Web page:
We are in the dark about ourselves. When we act, we are groping in the dark, and may meet with a fall any moment. Here and there, perhaps, we see a little; or, in our attempts to influence and move our minds, we are making experiments (as it were) with some delicate and dangerous instrument, which works we do not know how, and may produce unexpected and disastrous effects. The management of our hearts is quite above us.
Under these circumstances it becomes our comfort to look up to God, “Thou, God, seest me!” Such was the consolation of the forlorn Hagar in the wilderness. He knoweth whereof we are made, and He alone can uphold us. He sees with most appalling distinctness all our sins, all the windings and recesses of evil within us; yet it is our only comfort to know this, and to trust Him for help against ourselves. Those who have a right notion of their weakness, the thought of their Almighty Sanctifier and Guide is continually present. They believe in the necessity of a spiritual influence to change and strengthen them, not as a mere abstract doctrine, but as a practical and most consolatory truth, daily to be fulfilled in their warfare with sin and Satan.
Parochial and Plain Sermons i 173-174
God’s presence is not discerned at the time when it is upon us, but afterwards, when we look back upon what is gone and over.
Parochial and Plain Sermons iv 256
We are not our own, any more than what we possess is our own. We did not make ourselves; we cannot be supreme over ourselves. We cannot be our own masters. We are God’s property by creation, by redemption, by regeneration. He has a triple claim upon us. Is it not our happiness thus to view the matter? Is it any happiness, or any comfort, to consider that we are our own? … No, we are creatures; and as being such, we have two duties: to be resigned and to be thankful.
Parochial and Plain Sermons v 83-84
God knows what is my greatest happiness, but I do not. There is no rule about what is happy and good; what suits one would not suit another. And the ways by which perfection is reached vary very much; the medicines necessary for our souls are very different from each other. Thus God leads us by strange ways; we know He wills our happiness, but we neither know what our happiness is, nor the way. We are blind; left to ourselves we should take the wrong way; we must leave it to Him.
Meditations and Devotions 397
* all quotations taken from Erich Przywara SJ, The Heart of Newman (San Francisco: Ignatius Press 1997)
‘the “desire to see God” cannot be permanently frustrated without an essential suffering. To deny this is to undermine my entire Credo. For is not this, in effect, the definition of the “pain of the damned”? And consequently—at least in appearance—a good and just God could hardly frustrate me, unless I, through my own fault, turn away from him by choice. The infinite importance of the desire implanted in me by my Creator is what constitutes the infinite importance of the drama of human existence … this desire is not some “accident” in me. It does not result from some peculiarity,possibly alterable, of my individual being, or from some historical contingency whose effects are more or less transitory. A fortiori it does not in any sense depend upon my deliberate will. It is in me as a result of my belonging to humanity as it is, that humanity which is, as we say, “called”. For God’s call is constitutive. My finality, which is expressed by this desire, is inscribed upon my very being as it has been put into this universe by God. And, by God’s will, I now have no other genuine end,no end really assigned to my nature or presented for my free acceptance under any guise, except that of “seeing God”’ (Henri de Lubac, The Mystery of the Supernatural, 54-55).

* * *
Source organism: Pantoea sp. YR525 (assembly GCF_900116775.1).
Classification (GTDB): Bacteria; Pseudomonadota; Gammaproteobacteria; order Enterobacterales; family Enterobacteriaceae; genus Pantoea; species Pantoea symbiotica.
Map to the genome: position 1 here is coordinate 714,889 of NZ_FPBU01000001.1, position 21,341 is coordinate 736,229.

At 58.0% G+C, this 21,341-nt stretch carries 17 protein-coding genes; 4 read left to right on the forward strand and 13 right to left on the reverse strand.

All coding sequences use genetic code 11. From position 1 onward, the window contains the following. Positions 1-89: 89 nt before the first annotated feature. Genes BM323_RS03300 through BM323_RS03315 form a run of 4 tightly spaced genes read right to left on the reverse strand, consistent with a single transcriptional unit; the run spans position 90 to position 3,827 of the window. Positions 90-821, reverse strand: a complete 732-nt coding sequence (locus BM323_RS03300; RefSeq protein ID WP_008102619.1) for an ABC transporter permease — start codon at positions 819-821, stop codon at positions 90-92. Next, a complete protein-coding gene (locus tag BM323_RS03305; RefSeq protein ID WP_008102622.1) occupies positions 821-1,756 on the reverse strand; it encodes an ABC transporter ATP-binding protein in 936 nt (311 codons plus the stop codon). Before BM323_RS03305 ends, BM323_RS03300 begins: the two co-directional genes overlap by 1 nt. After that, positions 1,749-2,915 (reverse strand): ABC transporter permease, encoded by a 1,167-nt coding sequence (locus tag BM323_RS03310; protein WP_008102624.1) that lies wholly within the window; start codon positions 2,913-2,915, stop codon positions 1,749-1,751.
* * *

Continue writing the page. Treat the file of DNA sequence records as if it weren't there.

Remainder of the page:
It is, however, of fundamental importance to notice that the story remains necessarily unfinished. We cannot,individually or corporately, complete the narrative so long as we continue on the journey. The story remains unfinished so long as the journey remains unfinished; so long as, individually and corporately, we continue to travel towards the wilderness, the desert of death.
It is, I suggest, this unfinished character that differentiates the language of hope from the language of both optimism and despair. Both optimism and despair know the answer, are clear about the outcome: they prematurely complete the story. Both optimism and pessimism, utopianism and cynicism, are implicitly totalitarian: they know too much about the future. Whereas the language of hope, the language of an unfinished narrative, retains an interrogative character. The grammar of the language of hope includes assertive and descriptive elements. But these are, in the last resort, subordinate to the grammar of interrogation and request. Unless the confession of Christian faith, the telling of the Christian story, retains its fundamental character as prayer, it loses its identity. We have no way of describing or predicting the outcome of the journey; of discerning what lies ahead, in the wilderness.”
- Nicholas Lash, Seeing in the Dark: University Sermons (London: DLT, 2005) 15.
1974 Massey Lectures
“Throughout the ministry of Jesus, we are reminded of the longing of disciples and ‘multitude’ alike for a saviour congruent with their projections and aspirations. There is no breaking-free from this web, because entanglement in it is inseparable from human being—the conditions of imperfect knowledge and imperfect communication, combined with the urge to structure and subdue the world and tame its contingency. And thus truth in this world is a stranger, essentially and profoundly vulnerable (so the Fourth Gospel reiterates again and again): its connection with or participation in the world involves rejection,crucifixion outside the city gates. Yet it has entered the world, it has allowed itself to be linked with the sphere of destructive untruth; and even if rejected, it cannot be annihilated. If Calvary shows the links between truth and untruth pulling the former down towards extinction, Easter shows us those same links, the same interconnectedness of the human world, reversed, so that truth draws untruth up towards the light. Our connection with truth, with Jesus,has led to the cross; his connection with us remains, indestructibly, to assure us that our betrayal is not the ultimate fact in the world. We may betray, but the world characterised by betrayal is now interwoven with a reality incapable of betrayal.God’s faithfulness has worn a human face, through Calvary and beyond. The incarnate truth, ‘risen from the dead’, establishes that faithfulness as the ground of inexhaustible hope in the world, even in the midst of our self-deceits. To know the full scope and the full cost of our untruthfulness, and not to be crippled, paralysed, by it is what is given by the risen Christ: memory restored in hope”